There are two strands to collecting data for the Campaign. One is quantitative – that’s being done via the survey – and the other is qualitative – which is why we need case studies. Both are important but the latter is where we will be able to show our impact and the more we have, the wider and more diverse we can demonstrate the value of what we do, the better. What we need to show is the difference having a school librarian makes.
Okay, I know that schools without librarians celebrate World Book Day, have author visits and run book groups. But I also know from my own experience and from talking to others how much more impact all these activities have when they have the input of a librarian. Somebody to follow up events, to encourage participation, to use the activity as a springboard for even more ideas to get students reading.
I’ve received several case studies already but I’m greedy and want more. The ones I have range from reading interventions to running book groups to writing clubs for disadvantaged pupils to information literacy lessons. It doesn’t have to be an all-singing all-dancing project (although if you’ve got one of those and want to let us know about it that’s great), even the smallest thing can have an impact as we all know.
- Do you deliver an information literacy session on Keywording/search skills? Did you notice students were better at searching afterwards, that they were getting more accurate results quicker? Ask then if they found the lesson useful and the impact it’s had? Ask their teacher if they’ve noticed any difference?
- Do you create regular books displays? Do these result in more borrowing of the displayed books, students asking for books by the same author or more books on the same topic?
- Do you shadow any national or local book awards? Does your group attract new students to the library? How many carry on visiting and using the library afterwards? How many read outside their comfort zone, are introduced to new authors and/or genres?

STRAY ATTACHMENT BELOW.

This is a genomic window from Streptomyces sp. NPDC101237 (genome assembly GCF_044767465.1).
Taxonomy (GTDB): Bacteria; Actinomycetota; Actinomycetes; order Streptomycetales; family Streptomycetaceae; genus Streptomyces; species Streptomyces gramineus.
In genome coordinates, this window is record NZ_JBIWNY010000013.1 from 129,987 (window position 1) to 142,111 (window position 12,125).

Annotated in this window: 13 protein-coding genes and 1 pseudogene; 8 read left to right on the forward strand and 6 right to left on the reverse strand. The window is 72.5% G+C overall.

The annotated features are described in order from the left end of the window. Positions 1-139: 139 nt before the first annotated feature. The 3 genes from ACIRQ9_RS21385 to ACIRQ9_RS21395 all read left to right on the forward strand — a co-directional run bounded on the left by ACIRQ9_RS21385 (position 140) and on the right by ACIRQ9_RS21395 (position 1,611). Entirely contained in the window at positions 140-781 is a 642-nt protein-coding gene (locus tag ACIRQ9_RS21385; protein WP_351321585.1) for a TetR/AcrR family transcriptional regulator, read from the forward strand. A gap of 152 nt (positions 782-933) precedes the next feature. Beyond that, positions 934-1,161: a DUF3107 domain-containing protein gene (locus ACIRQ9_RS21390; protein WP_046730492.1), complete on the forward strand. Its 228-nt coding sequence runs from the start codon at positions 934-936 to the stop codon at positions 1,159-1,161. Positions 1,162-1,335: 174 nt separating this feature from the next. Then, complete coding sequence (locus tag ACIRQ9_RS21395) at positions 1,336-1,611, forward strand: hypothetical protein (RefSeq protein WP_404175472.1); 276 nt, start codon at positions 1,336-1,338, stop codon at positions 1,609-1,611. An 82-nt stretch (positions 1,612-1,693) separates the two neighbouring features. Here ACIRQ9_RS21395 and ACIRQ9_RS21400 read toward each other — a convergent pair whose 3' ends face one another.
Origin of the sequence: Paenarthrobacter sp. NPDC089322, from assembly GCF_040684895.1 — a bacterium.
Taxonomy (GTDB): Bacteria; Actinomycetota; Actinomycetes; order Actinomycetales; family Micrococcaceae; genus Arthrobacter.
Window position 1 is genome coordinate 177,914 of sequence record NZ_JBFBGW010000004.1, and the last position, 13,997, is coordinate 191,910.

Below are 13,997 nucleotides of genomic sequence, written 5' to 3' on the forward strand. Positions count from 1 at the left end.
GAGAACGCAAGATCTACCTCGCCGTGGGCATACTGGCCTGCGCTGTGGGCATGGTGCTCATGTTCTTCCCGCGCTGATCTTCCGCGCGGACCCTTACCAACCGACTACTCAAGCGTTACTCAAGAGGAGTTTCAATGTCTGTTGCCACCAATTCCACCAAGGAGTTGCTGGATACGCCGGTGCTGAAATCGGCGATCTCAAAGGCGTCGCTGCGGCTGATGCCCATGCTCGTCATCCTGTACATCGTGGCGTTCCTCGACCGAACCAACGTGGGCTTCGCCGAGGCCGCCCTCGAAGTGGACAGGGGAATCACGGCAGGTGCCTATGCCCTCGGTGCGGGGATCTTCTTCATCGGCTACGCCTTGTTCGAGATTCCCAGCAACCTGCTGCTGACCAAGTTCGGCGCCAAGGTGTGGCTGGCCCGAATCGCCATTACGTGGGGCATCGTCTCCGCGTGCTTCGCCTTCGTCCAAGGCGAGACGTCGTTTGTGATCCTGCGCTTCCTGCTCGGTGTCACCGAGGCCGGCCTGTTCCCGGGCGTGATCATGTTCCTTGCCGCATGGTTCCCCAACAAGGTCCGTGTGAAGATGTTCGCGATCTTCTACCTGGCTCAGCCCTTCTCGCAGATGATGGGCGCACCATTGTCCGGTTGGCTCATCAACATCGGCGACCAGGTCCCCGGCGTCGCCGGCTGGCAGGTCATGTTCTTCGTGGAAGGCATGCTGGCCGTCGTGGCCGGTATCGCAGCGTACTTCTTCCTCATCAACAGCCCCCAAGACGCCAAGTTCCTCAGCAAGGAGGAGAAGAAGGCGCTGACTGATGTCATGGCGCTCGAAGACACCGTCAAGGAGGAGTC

There is a template to use for your case study but it’s only a guide and we’re not looking for a huge amount of information. You may not be able to fill in every section fully – that doesn’t matter. The important thing is the outcome, what difference it made, what impact it had.
WHAT: Book talks to year 7 library lessons. There are 8 lessons over a period of two weeks. A selection of stock was chosen to promote to the groups, a mix of new titles and contemporary classics, including fiction, non-fiction, graphic novels and poetry.
WHY: To increase students’ knowledge about books, authors and resources in the library. To encourage them to try something new.
REFERENCE: General discussion about introducing new books to classes on School Librarian Network (online forum).
OUTCOMES: – An increase in loans of the books featured in the book talks.
- An increase in loans of books by the same authors.
- An increase in Year 7 knowledge about the library stock.
- More students asking for help during library lessons to find “something interesting to read”.
- Students discussing the books they have borrowed and read, recommending books to each other in lessons.
- 20 books were discussed in each lesson; on average 10/12 were borrowed and approximately half of students who returned those asked for further books to read for pleasure.
- Student remarked “I never knew the library had this type of book” (referring to graphic novels).
LEGACY: To ensure book talks are a regular feature in the Year 7 library lesson programme. Also to consider extending this to Year 8 lessons to introduce new books.
ADVICE: – Feature a wide range of books and different genres in the talks – Ensure you have a good stock of other books by the same author – Will need regular new stock added to the library to use in the book talks, particularly if you expand this to other year groups.
Ready to try yours? Here is your case study template.
Barbara Band School Library and Reading Consultant